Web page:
The Kid Who Would Be King (2019)


One night, while running away from bullies, young Alex Elliot stumbles into a construction yard. There, he finds a sword lodged in a stone, and being a curious 12-year-old, decides to pull it out. Upon doing so, he discovers some Latin written on the hilt, which, when entered into Google Translate, reads “Sword of Arthur.” Alex is skeptical at first, thinking it impossible for this to be the real Excalibur, but when demonic warriors try to kill him, and an eccentric young man, claiming to be Merlin, tells him that he must assemble a group of knights to stop the evil Morgan Le Fay, or else the world will end, he starts to reconsider.

You might be shocked to hear this, but The Kid Who Would Be King was actually one of my most anticipated films of this year. The trailers looked funny, I saw that Joe Cornish, of Attack The Block fame, directed it, and I’ve always had a soft spot for both Arthurian lore, and movies about kids going on adventures. So when I sat down in the theater tonight, I was pumped. I was ready to be amazed. And when the credits finally rolled, I found myself, if not disappointed, then slightly let down. Just to be clear, this is not a bad film. It moves very quickly, there are some great action scenes, like one where the kids are fighting anthropomorphic trees, the effects are impressive, and there’s some good humor in here as well, particularly with Merlin’s character. Speaking of which, both actors who play him, Angus Imrie portrays the younger Merlin, while Sir Patrick Stewart appears as the wizard’s true form, are fantastic. They’re easily the best actors in the movie, and you can tell when you watch them that they’re both relishing this role. There’s also some nice messages about respecting everyone, valuing the ones you love, and the right to rule coming, not from wealth or bloodlines, but from compassion, and intelligence. A nice motif that they make frequent reference to is King Arthur’s Round Table, which was designed that way so that everyone would feel equal. If you have kids, or are just in the mood for some simple, childlike fun, definitely give this a look. It is worth your time.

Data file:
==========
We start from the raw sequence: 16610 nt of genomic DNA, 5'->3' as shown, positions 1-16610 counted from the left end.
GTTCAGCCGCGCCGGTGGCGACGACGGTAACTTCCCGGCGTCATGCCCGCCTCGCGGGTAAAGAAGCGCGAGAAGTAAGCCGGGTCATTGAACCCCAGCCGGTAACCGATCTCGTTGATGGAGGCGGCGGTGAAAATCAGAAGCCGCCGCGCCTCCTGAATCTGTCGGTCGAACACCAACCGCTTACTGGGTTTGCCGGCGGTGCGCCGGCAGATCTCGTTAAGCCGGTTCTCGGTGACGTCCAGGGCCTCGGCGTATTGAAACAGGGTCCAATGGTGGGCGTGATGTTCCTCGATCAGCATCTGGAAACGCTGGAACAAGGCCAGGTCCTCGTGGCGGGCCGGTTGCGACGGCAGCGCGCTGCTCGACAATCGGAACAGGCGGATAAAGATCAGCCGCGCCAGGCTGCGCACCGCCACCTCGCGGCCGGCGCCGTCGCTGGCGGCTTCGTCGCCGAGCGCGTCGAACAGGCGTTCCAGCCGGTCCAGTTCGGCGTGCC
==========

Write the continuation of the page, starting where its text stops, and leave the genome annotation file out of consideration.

That being said, the movie isn’t perfect. It’s got way too much exposition, for one thing. The film opens with an animated flashback, explaining what King Arthur, Excalibur, and Morgan Le Fay are, and it goes on for a long time. Like, I started to tap my foot when it didn’t end, long. Everyone knows about King Arthur, so none of this back-story is necessary. And yet, there are several more times throughout the film where characters will explain Arthurian lore to us, even repeating details that were already shared. It got to the point where none of the characters really felt like people, and they just came off as fountains of exposition. Speaking of the characters, on top of not having clear personalities, the actors who play them aren’t the best. Louis Ashbourne Serkis and Dean Chaumoo play Alex and his best friend Bedders, respectively, and neither of them feels natural. They don’t show a huge range of emotion, and Chaumoo, in particular, says everything in the same breathy manner, no matter what situation he’s in. And while I don’t want to pick on child actors, since I know, from personal experience, how hard it is to act when you’re a kid, these are the film’s two leads. They should be better than this. All in all, though, I do think that this flick is a worthy addition to the family adventure canon. It’s got too much exposition, the characters don’t have fully fleshed out personalities, and the two main leads aren’t the best, but the quick pace, fun action, good messages and sly humor from Merlin make it a worthwhile watch. Make of this what you will.

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